December 6, 2016

Gut Check – Game 11 at Saints

by Chris Warner, Patriots Daily Staff

Oh when the Saints, go marchin’ in, Oh when the Saints go marchin’ in,

Oh, it would help to cover their receivers, when the Saints go marchin’ in.

Given a chance to prove they could flower under pressure, New England instead festered in the dung heap, falling to the Saints 38-17. Whether throwing an interception to Mike McKenzie or failing to cover Devery Henderson on a 75-yard catch-and-stride touchdown, the Patriots looked about as at-home in New Orleans as a group of prohibitionists.

New England gave up almost 500 yards of offense, 371 from the passing of Drew Brees (five TDs), who looked like he was playing flag football all night.

As I try to stop shaking my head, some quick thoughts below…

Road Worriers: All four of the Patriots’ losses have come on the road.

Half-Hearted: In their losses, New England has been outscored in the second half 47-10.

bradyTom Turkey: Despite having support from a decent running game, quarterback Tom Brady never got into a rhythm (21 of 36, 237 yards). He threw a momentum-killing pick in the first quarter, missed open receivers deep (Randy Moss and Sam Aiken) and finished off his performance with an interception to nowhere.

Light Duty: Left tackle Matt Light got back on the field and did a solid job at left tackle. Nick Kaczur at right tackle? Not so much. Here’s hoping rookie Sebastian Vollmer returns and gets some time at that spot to show what he can do.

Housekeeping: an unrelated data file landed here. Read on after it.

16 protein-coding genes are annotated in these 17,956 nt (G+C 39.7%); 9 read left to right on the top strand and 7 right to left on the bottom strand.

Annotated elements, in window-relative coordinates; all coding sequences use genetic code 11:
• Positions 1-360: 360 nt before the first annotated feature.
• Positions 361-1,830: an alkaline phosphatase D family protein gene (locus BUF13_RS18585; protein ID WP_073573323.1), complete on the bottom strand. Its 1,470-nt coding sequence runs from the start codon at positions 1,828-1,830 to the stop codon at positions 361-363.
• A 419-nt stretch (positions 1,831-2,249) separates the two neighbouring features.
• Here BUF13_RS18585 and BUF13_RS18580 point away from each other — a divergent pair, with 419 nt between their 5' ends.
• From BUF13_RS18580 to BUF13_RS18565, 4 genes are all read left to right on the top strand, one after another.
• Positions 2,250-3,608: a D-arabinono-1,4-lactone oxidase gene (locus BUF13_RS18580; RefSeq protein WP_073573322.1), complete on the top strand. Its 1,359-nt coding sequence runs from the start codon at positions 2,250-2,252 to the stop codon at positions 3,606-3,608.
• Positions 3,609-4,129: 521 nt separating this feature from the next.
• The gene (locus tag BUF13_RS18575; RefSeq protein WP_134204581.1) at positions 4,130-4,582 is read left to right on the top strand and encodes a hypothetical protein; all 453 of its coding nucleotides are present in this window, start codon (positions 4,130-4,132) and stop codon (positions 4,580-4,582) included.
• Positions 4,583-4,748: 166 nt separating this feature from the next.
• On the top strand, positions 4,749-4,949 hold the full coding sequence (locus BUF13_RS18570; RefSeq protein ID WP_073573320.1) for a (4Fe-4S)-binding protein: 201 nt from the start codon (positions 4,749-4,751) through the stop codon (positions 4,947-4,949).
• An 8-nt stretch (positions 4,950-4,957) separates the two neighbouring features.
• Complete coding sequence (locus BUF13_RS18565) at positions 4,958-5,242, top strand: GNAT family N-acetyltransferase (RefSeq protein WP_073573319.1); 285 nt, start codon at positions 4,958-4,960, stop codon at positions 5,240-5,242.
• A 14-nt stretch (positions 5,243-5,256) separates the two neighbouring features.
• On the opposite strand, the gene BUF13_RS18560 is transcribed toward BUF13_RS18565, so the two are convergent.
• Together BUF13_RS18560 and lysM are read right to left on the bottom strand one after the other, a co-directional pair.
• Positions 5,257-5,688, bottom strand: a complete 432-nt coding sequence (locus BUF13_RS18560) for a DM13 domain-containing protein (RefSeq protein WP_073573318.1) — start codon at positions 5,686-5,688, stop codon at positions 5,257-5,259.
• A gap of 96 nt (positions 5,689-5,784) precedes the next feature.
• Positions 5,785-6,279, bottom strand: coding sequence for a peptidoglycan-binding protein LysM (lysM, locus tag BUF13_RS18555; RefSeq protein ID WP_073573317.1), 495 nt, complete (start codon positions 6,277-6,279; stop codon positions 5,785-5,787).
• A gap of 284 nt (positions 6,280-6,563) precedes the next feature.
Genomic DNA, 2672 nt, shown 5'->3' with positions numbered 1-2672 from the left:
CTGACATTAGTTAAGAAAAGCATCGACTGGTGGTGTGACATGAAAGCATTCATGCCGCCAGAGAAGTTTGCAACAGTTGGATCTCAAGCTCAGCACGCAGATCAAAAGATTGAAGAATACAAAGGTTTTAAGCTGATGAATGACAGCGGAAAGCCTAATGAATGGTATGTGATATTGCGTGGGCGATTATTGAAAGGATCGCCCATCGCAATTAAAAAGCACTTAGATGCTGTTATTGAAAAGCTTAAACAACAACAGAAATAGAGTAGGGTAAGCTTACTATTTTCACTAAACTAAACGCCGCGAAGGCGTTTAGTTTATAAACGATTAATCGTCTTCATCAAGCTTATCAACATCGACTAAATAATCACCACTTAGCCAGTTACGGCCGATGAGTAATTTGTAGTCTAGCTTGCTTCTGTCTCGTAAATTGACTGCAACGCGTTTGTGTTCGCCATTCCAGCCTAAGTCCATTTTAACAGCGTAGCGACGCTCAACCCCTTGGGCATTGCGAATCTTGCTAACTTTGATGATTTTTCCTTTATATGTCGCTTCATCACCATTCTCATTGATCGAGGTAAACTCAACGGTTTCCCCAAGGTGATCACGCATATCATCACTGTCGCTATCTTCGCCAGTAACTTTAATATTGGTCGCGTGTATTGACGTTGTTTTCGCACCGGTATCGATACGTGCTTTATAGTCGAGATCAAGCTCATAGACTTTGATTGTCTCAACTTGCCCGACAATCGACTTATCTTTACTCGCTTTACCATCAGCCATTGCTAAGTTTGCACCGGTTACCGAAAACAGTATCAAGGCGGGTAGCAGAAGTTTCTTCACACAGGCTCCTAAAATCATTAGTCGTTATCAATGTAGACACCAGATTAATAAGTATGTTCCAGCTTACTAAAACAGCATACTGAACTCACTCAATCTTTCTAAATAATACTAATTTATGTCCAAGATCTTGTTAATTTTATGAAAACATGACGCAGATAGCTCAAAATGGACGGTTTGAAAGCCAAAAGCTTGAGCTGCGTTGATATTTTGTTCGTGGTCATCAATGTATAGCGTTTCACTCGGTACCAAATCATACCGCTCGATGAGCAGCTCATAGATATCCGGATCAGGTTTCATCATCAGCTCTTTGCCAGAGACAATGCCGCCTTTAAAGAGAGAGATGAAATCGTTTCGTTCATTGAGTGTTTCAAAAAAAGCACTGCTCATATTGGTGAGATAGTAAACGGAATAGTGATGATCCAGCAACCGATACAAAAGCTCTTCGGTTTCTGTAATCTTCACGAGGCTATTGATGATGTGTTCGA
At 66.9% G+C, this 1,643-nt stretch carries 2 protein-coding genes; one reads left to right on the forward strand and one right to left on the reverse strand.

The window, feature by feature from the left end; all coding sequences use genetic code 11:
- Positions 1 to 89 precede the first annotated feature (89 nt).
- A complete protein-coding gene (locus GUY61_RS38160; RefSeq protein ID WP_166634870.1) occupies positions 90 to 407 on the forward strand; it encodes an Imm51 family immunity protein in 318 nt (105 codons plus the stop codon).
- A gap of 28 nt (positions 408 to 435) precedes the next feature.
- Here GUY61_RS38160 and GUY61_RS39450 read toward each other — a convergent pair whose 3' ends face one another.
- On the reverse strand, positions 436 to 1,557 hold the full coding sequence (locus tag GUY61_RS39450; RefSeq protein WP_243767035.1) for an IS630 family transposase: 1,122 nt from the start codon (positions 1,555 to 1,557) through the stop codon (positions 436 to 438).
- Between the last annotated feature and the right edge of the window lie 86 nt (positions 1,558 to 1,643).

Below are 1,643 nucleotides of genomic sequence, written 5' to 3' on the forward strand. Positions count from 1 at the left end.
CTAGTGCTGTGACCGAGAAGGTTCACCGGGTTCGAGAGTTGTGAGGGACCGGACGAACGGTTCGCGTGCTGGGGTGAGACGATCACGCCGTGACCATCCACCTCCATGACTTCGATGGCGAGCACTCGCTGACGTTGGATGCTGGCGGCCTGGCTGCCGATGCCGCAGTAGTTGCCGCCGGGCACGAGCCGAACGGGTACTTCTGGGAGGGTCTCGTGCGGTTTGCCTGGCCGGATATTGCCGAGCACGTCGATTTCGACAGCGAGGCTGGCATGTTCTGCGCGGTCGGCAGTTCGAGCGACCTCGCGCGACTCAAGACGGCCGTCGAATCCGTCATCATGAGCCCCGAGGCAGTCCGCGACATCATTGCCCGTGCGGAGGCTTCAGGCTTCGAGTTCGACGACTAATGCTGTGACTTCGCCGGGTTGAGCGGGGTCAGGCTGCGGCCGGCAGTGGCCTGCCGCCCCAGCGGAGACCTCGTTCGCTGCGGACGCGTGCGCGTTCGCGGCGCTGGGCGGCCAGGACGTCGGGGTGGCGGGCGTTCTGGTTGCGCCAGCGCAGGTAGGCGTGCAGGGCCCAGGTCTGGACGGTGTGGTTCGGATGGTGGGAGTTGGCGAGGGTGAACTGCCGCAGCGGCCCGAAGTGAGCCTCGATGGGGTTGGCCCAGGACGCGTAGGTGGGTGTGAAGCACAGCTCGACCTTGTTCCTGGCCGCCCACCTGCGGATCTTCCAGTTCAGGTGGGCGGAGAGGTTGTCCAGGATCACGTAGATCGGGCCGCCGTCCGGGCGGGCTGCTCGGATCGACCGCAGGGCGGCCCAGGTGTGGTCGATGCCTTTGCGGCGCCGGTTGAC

Lo Fidelity: When running back Sammy Morris returned to the active roster, we feared that Laurence Maroney might take offense. Well, however he felt about it, it worked, as LoMo carried 15 times for 64 yards and two touchdowns, running with the kind of ferocity seen in predators on the Discovery Channel.

(For those of you who have remained loyal to LoMo, congratulations. Now stop; it’s getting a little annoying.)

We’ll Have A Gay Old Time: Saints cornerbacks Tracy Porter and Jabari Greer sat, making way for new free agent McKenzie and old friend Randall Gay. You would think the Patriots would have been able to take advantage of that.

Yeah. You would think.

Next week, 7-4 New England travels to Miami. Here’s hoping the Pats can score in the second half.

Email Chris Warner at [email protected]

Comments

  1. Bruce Allen says:

    One of the most dispiriting losses of the Bill Belichick era.

  2. I’ll be honest here. I’ve been a patriots fan for a large portion of my life, and it pains me to say this, but the patriots have just become “pretty good”. Brady is maybe the 3rd best quarterback in the league (Manning, Brees), at least for this year. We beat the teams that we’re supposed to beat, and we lose the games that are against the elite teams of the NFL. If we were to play Denver again, I think we beat them, and I think we beat the Jets 9 times out of 10. But teams like the Colts and Saints we don’t stand a chance. Brady looked terrible in this game, and unless he can get back to being super accurate we’re going to lose in the second round of the playoffs to either SD or Cincy.

    There just seem to be more problems on this team then there have been in previous versions. I mean Gostkowski missing a field goal, Brady missing receivers short and long, the defense getting torched, and the run game being effective but not dominant. What is the Patriots’ identity? I hope its not true, but I felt like this game was a changing of the guard.

    • Chris Warner says: